Learning to Surf the Waves of Mental Illness

I am autistic. While being on the spectrum comes with many challenges, my different way of thinking and being in our world has played a key part in my many successes. With a diagnosis came answers and an identity, which brought a sense of belonging, within which I have found friendship.

Mental illness is different. The challenges are many, the strengths and advantages are few. For me, there is no sense of pride in identity, and the self-stigma is huge. Anxiety has been a lifelong challenge, but more recently the appearance of “stupid,” the voice of a restrictive eating disorder, or anorexia, has plunged me into the experience of living with mental illness.

In the last couple of days I came across a quote on Facebook: “You can’t stop the waves, but you can learn to surf.” I love the ocean and I think for this reason I drew meaning and strength from this quote. I described my analogy to a very special friend, who asked, “How did you get out there?” I’m not too sure yet of the answer, but this is my story.

For some time I had been paddling at the water’s edge and into the shallows. Friends, and people who care for me, came to the beach, calling me back when I had gone a little deep, but I was OK. I was in my depth. I was coping. Occasionally the wave that came was a little bigger. I wobbled, but regained my balance and carried on. I was OK with being there and told them I was fine. They would check on me occasionally but had no reason to be concerned.

Then, there was a much bigger wave. I fell and went under. I couldn’t breath. I came up and called out for help and they tried, but the current pulled me out into the ocean, far from shore.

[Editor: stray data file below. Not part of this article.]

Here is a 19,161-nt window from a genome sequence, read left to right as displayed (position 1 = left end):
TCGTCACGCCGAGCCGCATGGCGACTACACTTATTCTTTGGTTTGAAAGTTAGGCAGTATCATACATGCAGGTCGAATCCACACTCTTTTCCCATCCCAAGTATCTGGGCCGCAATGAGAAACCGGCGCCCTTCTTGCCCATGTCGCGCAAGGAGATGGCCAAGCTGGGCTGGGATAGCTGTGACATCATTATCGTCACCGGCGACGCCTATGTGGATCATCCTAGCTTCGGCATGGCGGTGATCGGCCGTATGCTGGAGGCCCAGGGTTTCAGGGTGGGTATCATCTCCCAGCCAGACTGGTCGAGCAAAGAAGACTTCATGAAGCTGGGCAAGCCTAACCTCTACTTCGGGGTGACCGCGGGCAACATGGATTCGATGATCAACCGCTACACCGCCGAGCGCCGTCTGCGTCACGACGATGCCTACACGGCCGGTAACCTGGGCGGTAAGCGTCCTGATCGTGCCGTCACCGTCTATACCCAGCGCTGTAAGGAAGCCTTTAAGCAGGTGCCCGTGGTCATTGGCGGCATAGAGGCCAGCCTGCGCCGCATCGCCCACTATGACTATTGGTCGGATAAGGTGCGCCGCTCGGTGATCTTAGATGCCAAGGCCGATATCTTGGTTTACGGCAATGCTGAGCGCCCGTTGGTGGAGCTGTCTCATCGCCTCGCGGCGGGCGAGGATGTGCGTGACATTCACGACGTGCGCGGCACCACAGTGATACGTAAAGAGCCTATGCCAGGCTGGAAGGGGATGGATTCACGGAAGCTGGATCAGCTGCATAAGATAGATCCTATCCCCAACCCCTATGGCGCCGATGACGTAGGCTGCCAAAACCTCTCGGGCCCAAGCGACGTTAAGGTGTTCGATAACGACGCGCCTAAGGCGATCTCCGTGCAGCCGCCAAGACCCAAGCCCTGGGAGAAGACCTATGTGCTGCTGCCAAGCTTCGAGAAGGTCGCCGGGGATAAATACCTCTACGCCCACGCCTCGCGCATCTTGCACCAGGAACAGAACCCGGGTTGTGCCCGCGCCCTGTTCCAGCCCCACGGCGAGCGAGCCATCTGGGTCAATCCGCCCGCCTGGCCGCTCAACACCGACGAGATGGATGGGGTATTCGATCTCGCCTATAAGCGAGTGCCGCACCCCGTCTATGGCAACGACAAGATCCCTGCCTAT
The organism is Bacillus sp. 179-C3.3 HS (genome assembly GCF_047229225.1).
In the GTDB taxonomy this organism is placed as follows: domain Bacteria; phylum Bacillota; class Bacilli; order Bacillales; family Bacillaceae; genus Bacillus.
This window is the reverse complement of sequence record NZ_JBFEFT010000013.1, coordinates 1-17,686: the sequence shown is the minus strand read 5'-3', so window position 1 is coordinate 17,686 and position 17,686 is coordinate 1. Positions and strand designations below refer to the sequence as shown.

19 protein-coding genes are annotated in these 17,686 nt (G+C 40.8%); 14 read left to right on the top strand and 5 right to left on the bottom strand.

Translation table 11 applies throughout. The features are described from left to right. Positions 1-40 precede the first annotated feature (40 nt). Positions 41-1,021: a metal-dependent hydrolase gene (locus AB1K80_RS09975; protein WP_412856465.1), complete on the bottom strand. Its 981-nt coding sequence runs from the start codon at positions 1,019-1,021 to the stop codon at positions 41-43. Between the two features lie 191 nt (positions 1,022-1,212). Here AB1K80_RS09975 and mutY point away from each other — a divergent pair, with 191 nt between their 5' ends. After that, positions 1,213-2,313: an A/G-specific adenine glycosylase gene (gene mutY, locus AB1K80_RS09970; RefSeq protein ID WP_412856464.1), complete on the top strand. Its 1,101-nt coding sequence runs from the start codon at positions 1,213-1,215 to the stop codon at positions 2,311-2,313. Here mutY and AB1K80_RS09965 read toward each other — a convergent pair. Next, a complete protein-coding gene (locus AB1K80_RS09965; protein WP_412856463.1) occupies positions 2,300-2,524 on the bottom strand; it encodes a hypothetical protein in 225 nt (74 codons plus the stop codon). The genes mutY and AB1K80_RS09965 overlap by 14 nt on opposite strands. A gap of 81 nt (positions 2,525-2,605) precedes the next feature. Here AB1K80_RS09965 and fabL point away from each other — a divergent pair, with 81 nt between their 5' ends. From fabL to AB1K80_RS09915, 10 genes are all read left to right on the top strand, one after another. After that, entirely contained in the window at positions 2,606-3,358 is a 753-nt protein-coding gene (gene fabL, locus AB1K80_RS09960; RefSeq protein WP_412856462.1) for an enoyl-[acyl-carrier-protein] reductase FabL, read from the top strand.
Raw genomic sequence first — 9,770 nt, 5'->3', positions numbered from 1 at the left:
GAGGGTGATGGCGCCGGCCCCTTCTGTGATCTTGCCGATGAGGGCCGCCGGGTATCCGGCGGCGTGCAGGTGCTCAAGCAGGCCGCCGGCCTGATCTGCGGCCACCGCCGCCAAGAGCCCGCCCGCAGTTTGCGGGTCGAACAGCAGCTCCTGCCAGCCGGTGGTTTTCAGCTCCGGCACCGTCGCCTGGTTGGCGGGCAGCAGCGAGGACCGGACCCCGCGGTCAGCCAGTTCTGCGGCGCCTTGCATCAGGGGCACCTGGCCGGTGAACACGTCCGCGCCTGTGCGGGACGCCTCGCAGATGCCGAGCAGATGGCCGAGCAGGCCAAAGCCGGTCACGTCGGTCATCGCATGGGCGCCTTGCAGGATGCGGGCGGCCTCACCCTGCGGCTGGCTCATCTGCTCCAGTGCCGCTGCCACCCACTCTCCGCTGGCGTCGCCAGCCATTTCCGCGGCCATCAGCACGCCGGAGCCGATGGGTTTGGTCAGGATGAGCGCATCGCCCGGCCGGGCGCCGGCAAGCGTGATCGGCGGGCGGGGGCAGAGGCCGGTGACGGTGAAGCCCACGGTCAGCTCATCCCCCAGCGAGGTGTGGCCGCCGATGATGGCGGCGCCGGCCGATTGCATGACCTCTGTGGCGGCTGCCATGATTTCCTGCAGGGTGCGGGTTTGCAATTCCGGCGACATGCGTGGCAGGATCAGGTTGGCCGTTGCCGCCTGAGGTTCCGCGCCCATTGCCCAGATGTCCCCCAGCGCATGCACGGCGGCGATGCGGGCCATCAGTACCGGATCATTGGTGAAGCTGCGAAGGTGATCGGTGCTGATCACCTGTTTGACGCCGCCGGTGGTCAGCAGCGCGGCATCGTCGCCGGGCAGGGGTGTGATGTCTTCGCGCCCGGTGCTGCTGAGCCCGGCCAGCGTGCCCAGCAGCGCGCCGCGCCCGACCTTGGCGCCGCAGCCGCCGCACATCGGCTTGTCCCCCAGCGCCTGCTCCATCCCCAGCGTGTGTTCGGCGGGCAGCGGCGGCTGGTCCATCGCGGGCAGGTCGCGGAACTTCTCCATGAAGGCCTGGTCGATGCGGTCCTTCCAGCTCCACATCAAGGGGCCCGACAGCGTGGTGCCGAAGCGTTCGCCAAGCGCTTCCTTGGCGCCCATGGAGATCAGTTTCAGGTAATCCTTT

Out there it was calm, it was still and for some time I floated, looking back. I was OK. I felt safe.

After a little while though, I realized I needed to get back to the beach, but I didn’t know how. I called out and asked for help. They answered, but I couldn’t hear what they said. I tried so hard to listen, but was too far out. The sea was no longer calm, the waves were small at first, but I no longer felt safe. I needed help, but I couldn’t reach it. A big wave pushed me under again. I came up beside a plank of wood. From the beach they told me to hold it. I wasn’t sure at first, but I trusted them, and was able to rest just a little.

I wanted to get back to the beach but was tired, and put my head down. The waves continued, they weren’t big, but the calm was over. Though unsafe, each one pushed me just a little closer, and as they did the voices from the beach grew louder.

Now, I can hear them more clearly, but as I near shore the waves are bigger. They try to push me under, and the current tries to pull me back out. Sometimes the noise of the waves drowns out the voices, but they call out again, a little louder, until I hear. They are teaching me to surf — to ride the waves — and I know now how to make it to the beach.

There are more people there, encouraging and believing that I can do it. I’m exhausted but I’ll make it, and I know that when I reach the sand they will help me up.

I’m drawn to the ocean, and I’ll walk on the beach again, but if I go into the water, even just paddling in the shallows, I’ll call out for someone to come with me and hold my hand. And just in case, I’ll learn how to surf. If I do fall I’ll know how to make it back, and if I see someone else struggling, then maybe I’ll be able to help them.

To the people who have “come to the beach” and to Nicky particularly, who was there when I fell, has called out to others and hasn’t left, thank you. I will walk with you on the sand soon.

The Mighty is asking the following: For someone who doesn’t understand what it’s like to have your mental illness, describe what it’s like to be in your head for a day. Check out our Submit a Story page for more about our submission guidelines.

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